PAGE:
Can you believe that U.S. student loan debt amounts to more than the nations’ credit card debt? It can be hard to comprehend such a notion but, USA Today reported student loan debt totaling around $858 billion and credit card debt at $828 billion. Much of the increase in student loan debt is due to tuition increases. Although the cost of tuition has increased, wages earned after college have not been able to keep up, oftentimes leaving undergraduate degree recipients under water.
A report by the College Board of Policy and Advocacy released in early 2010 concluded that African American students disproportionately borrow more than other ethnic groups. Comparing achievement gaps between ethnic groups, this trend persists as students pursue higher education. For example, only 19% of African American students leave college with no debt compared to much higher rates of Hispanic (33%), White (36%), and Asian (40%) students.
Take a deeper view and find that 81% of black students leave college with some form of student loan debt. This is a 5% change from the NAACP’s 2002 study on student loan debt which concluded that 86% of all African American students leave college, graduating or not, with student loan debt. If that rate continues it could be close to 80 years before black students leave college with no debt at rates close to their peer ethnic groups.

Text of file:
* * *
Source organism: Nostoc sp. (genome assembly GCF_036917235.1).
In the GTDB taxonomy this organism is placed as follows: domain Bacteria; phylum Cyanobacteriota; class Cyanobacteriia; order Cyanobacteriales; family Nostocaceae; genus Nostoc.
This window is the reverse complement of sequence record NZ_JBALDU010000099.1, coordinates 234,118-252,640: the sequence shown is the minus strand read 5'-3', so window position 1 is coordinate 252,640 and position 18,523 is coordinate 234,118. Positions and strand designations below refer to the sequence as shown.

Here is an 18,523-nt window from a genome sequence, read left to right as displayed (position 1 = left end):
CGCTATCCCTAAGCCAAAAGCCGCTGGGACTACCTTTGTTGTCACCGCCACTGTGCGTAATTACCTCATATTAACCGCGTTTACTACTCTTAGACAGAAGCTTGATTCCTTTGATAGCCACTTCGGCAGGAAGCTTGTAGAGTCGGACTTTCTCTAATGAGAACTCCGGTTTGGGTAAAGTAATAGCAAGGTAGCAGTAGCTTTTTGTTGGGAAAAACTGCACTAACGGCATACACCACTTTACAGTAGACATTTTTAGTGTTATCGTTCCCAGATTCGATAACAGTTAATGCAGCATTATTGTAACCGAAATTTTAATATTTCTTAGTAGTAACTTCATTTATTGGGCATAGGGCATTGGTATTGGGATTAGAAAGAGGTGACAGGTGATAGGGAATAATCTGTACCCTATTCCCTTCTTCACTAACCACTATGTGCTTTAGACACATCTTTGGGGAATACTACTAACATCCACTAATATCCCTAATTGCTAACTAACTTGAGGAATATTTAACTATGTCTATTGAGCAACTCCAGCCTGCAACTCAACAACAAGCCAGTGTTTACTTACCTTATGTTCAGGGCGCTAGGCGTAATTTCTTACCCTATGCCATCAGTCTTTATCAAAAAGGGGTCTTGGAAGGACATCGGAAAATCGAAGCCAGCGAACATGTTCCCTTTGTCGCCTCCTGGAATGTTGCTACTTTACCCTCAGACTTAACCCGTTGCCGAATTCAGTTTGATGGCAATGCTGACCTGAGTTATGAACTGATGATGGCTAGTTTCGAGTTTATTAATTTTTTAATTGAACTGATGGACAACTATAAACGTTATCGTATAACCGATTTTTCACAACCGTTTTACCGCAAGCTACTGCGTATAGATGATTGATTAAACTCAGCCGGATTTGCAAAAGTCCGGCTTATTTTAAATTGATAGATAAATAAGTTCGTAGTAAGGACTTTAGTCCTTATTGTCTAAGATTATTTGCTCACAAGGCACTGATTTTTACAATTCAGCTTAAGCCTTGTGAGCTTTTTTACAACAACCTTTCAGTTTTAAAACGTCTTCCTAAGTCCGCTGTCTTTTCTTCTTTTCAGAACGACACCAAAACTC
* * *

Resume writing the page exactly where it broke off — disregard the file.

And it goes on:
Although a heavy burden after college, student loans have become essential to obtain a college degree. According to the College Board of Policy and Advocacy, one in five students will not be able to make payments on average loan debt. Even after all the forbearances, deferments, and modifications to soften the financial blow of student loans, many remain in tight economic situations.
Are college kids and new graduates looking for a bailout? If only they had a congressional and executive lobby to obtain the 21st Century perks of true relief like the banking industry, for example. Luckily, the President understands this issue.
The Atlanta Post Reported:
President Obama signed into law several loan reform programs, which would add more money to Pell Grants, legislate the caps of future graduates’ annual payment at 10 percent of their income and eliminate fees paid to private banks to act as intermediaries in providing loans.
This is a great start. Unfortunately it does not affect many already saddled with education debt because of the bills’ timing. Those graduating during the President’s term, however, benefit from the legislative changes for funding higher education.
In America it is a notable achievement to pursue and obtain a higher education. While financing college is a necessity, cost should not restrict a potential student from pursuing an education.